All we need is more soundbites like this, and we’ll be off to the races.  Potential buyers who are gainfully employed and have ample resources will gravitate to these articles, especially when they’re quoting the guy with the most negative foreclosure stats. 

From cnbc.com:

Foreclosures have long appealed to investors who are looking for instant equity—and willing to roll up their sleeves.  Often, buyers can purchase such homes for 20 percent to 60 percent off their potential market value.

“There is probably three more years of extraordinarily high levels of distressed inventory before we burn through this supply,” said Rick Sharga, senior vice president of RealtyTrac.com. “This is a market where somebody who does their homework can save significant money on a home purchase and create a nice investment opportunity on a longer-term basis.”

Investors entering the market today, however, will have to employ a different strategy than those who came before.  If you’re looking to renovate and flip, forget it. But if you’re in a position to buy and hold, with the intent of either renting your property or sitting on it until the real estate recession subsides, the market is ripe for the picking. 

According to RealtyTrac.com, Nevada, Florida and Arizona lead the nation in foreclosure rates, while Sunbelt cities and states, including Las Vegas, Nevada, Modesto, California, and Cape Coral-Ft. Myers, Florida are posting the largest number of foreclosures.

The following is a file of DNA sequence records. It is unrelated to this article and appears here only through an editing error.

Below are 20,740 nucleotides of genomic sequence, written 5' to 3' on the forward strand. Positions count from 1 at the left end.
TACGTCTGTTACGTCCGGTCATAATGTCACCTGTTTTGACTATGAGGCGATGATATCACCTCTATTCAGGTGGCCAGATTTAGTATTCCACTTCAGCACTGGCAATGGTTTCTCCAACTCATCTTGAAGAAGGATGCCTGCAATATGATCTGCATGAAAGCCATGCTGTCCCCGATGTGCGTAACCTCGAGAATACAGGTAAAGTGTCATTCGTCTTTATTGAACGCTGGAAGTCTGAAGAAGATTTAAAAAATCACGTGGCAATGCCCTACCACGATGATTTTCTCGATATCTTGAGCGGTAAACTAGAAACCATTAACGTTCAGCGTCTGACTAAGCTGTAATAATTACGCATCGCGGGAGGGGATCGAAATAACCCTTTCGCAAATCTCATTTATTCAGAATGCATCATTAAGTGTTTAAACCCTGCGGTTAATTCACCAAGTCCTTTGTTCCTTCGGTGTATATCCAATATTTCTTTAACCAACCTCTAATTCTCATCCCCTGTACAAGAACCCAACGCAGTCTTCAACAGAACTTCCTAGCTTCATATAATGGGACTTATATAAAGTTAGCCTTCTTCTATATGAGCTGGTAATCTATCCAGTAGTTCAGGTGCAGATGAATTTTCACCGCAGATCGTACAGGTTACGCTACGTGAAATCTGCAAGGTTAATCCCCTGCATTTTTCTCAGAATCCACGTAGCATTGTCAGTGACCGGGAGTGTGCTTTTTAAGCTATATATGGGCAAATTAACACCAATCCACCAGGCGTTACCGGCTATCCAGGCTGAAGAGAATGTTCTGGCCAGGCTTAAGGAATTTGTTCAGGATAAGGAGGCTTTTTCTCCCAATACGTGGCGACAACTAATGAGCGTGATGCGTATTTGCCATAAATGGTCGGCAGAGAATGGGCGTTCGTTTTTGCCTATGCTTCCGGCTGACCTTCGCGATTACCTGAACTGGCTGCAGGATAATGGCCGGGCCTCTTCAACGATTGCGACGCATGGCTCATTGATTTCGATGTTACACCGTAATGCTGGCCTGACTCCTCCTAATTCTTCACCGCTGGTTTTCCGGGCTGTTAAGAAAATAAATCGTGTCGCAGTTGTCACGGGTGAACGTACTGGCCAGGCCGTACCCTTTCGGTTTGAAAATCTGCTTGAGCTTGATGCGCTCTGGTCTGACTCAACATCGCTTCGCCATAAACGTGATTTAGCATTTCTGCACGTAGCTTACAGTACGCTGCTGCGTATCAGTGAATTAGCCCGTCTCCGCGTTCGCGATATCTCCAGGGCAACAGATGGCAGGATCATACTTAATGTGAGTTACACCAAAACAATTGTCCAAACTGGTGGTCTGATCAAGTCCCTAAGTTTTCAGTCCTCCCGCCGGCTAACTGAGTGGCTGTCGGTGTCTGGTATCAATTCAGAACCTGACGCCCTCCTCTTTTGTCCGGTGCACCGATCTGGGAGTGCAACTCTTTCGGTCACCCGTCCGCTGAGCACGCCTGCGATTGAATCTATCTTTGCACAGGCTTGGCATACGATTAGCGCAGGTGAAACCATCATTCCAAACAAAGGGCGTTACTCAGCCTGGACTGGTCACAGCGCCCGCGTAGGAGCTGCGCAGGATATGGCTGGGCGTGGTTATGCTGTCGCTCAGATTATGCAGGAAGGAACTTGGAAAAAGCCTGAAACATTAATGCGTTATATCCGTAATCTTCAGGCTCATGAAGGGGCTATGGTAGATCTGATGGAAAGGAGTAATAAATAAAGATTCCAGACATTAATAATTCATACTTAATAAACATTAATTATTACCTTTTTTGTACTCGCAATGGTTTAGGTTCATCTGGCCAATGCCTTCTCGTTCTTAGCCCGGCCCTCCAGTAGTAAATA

For investors, notes Sharga, a rocky residential market and a growing inventory of foreclosed homes could mean a bigger potential payoff down the road.

“If you combine a down market with the kind of discount you’d be looking at with the typical foreclosure, that doubles your opportunity for success when the market comes back,” he said.

“Many foreclosure investors won’t purchase a property unless it is at least a 30 percent discount,” said Sharga. “That’s because you’ll typically need to do a rehabilitation to bring the property back up to the neighborhood standard, you’ll probably have to finance it for a short period of time and it’ll cost you some money to market the property.”

It may be not sit well to profit from someone else’s misfortune, but keep in mind that when you purchase a distressed property you’re not just doing your investment portfolio a favor.

By reducing the inventory of available homes, you’re also helping to stabilize the residential real estate market, which, in turn, will buoy the troubled U.S. economy.

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